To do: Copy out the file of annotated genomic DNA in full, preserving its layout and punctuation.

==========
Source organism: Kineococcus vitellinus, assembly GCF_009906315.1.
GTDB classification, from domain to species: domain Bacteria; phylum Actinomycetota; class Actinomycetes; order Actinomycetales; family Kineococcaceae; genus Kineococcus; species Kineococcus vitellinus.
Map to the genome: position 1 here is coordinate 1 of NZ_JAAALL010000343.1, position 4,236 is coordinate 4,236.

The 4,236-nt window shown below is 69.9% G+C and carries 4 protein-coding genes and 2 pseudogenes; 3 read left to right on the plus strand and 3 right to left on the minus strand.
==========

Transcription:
Source organism: Kineococcus vitellinus, assembly GCF_009906315.1.
GTDB classification, from domain to species: domain Bacteria; phylum Actinomycetota; class Actinomycetes; order Actinomycetales; family Kineococcaceae; genus Kineococcus; species Kineococcus vitellinus.
Map to the genome: position 1 here is coordinate 1 of NZ_JAAALL010000343.1, position 4,236 is coordinate 4,236.

The 4,236-nt window shown below is 69.9% G+C and carries 4 protein-coding genes and 2 pseudogenes; 3 read left to right on the plus strand and 3 right to left on the minus strand.